Steve Parfett

Sunday trading is an iconic issue for the independent sector, and one of huge importance. The six-hour compromise whereby large stores are only allowed to trade for six hours was pragmatic and has served the market well, allowing all sides to maintain a balanced position.

This is now threatened in a very significant and poorly thought through way, with neither evidence of benefit nor a real groundswell of opinion. Surveys show a vast majority of the public favour the current and workable compromise and even the large stores are divided in their opinions, with Sainsbury’s and Tesco ambivalent at best.

We are a society with a heritage based on Christian values and despite declining church attendance this informs our cultural heritage. Sunday has always been a different day and that feeling of difference is surely something to relish rather than discard, particularly as it is a vital but intangible aspect of our tourism industry. In changing it there is no going back and we face a monotony of misery, where every day feels the same, matching the identikit high streets.

In addition, the evidence of any commercial benefit is riddled with errors, even when presented to its best advantage. The relaxation in 2012 led to a decline in year-on-year sales when measured properly, and the government justification is from a flawed and out-of-date analysis from 2006. A much more plausible argument can be made that trade would just be spread over more hours while costs rise.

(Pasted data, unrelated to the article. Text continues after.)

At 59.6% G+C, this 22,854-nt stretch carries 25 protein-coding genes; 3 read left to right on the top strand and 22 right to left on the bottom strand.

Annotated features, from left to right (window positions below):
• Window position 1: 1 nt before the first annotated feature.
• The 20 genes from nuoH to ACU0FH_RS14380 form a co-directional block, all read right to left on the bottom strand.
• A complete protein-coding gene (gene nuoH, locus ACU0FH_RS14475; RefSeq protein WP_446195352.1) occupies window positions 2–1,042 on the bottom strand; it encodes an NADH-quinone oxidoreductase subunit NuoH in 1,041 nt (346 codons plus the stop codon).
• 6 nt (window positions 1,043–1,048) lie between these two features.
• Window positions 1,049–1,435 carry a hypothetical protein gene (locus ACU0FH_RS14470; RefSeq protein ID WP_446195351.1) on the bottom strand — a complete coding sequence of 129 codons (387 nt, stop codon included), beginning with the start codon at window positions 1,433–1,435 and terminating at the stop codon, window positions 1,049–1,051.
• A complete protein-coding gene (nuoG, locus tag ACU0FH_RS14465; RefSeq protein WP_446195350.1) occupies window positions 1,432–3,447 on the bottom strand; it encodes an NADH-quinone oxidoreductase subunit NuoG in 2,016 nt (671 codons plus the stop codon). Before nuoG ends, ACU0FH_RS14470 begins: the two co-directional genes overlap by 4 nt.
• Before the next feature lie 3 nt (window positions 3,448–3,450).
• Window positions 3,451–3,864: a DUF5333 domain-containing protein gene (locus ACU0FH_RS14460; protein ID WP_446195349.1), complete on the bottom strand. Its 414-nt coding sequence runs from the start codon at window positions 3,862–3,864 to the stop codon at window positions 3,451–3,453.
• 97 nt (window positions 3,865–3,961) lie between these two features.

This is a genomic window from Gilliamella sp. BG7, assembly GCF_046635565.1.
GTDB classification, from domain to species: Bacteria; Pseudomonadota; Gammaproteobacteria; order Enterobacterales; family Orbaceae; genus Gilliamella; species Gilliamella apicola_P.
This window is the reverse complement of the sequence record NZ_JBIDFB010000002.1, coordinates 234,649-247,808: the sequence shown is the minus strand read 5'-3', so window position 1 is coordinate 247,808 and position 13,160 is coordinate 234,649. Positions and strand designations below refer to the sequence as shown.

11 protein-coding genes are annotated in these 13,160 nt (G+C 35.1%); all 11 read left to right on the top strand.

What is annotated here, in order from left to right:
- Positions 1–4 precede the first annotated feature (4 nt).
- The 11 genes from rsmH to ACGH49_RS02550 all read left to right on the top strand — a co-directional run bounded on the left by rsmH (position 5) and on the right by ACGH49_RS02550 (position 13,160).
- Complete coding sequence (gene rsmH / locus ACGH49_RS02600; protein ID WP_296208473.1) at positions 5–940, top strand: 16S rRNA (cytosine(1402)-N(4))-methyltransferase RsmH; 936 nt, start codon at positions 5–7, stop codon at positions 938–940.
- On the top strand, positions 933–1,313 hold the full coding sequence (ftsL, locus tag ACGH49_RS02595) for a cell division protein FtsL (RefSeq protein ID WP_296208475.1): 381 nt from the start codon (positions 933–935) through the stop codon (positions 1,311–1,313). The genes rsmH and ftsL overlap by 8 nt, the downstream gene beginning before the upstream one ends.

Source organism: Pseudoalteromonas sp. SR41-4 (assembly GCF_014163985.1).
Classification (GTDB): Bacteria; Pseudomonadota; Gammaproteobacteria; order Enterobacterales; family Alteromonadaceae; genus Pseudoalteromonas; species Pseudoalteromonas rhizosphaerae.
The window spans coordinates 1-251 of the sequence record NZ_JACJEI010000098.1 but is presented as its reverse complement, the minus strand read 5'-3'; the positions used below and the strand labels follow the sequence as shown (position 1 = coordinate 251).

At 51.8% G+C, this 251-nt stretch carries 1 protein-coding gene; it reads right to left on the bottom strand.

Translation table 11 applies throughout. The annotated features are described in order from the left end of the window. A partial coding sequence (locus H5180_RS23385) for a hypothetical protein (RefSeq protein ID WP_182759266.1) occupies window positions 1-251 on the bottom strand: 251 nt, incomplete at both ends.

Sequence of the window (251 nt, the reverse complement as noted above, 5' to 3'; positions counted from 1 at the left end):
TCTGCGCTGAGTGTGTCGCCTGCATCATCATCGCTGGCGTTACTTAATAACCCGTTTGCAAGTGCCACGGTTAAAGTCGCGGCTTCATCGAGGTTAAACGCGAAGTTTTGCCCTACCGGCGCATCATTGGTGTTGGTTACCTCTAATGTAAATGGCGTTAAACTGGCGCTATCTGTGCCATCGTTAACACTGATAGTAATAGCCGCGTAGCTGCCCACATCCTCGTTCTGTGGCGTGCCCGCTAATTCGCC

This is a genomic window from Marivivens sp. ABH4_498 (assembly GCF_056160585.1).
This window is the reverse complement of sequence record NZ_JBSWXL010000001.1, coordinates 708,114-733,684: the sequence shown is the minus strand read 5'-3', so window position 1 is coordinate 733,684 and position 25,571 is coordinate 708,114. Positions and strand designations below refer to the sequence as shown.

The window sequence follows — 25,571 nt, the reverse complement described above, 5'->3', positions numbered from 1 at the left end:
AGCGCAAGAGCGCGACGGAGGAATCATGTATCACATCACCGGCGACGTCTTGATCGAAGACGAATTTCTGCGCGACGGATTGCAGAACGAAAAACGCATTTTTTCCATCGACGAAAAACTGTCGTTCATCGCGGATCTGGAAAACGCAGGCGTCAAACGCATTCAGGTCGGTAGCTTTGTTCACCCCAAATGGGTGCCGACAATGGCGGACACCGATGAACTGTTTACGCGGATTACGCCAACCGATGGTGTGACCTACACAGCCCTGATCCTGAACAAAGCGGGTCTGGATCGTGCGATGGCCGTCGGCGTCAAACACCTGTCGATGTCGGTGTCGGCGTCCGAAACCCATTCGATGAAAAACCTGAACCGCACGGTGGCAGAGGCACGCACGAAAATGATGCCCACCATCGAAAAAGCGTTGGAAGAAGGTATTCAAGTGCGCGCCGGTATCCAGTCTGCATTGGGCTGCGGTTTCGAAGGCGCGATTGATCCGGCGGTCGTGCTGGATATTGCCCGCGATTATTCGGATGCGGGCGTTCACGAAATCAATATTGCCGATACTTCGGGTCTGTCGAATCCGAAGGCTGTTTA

Perhaps most crucially of all, the proposal itself is muddled in proposing devolution of decision-making to local authorities, with all the potential for a postcode lottery on opening, shops adjacent to each other subject to different regulation, and customer confusion and dissatisfaction.

The cheerleaders for the proposal in our sector are Asda and Morrisons – is it a coincidence that these are the two players whose strategic vision failed them miserably in convenience and who are now playing catch-up very badly? There is genuine merit in a reasoned argument that the present compromise is the best way of balancing society’s need to shop with a cultural heritage that recognises traditional and cherished factors that do not pander to the charge toward globalisation, consumerism and bland uniformity.

I hesitate to sound like John Major but surely the England of country churches, hay meadows, corner shops, milkmen, paper boys, the sound of willow striking leather and a truly distinctive Sunday is worth preserving.

This is a badly thought through proposal that will not achieve its supposed benefits. It should be scrapped.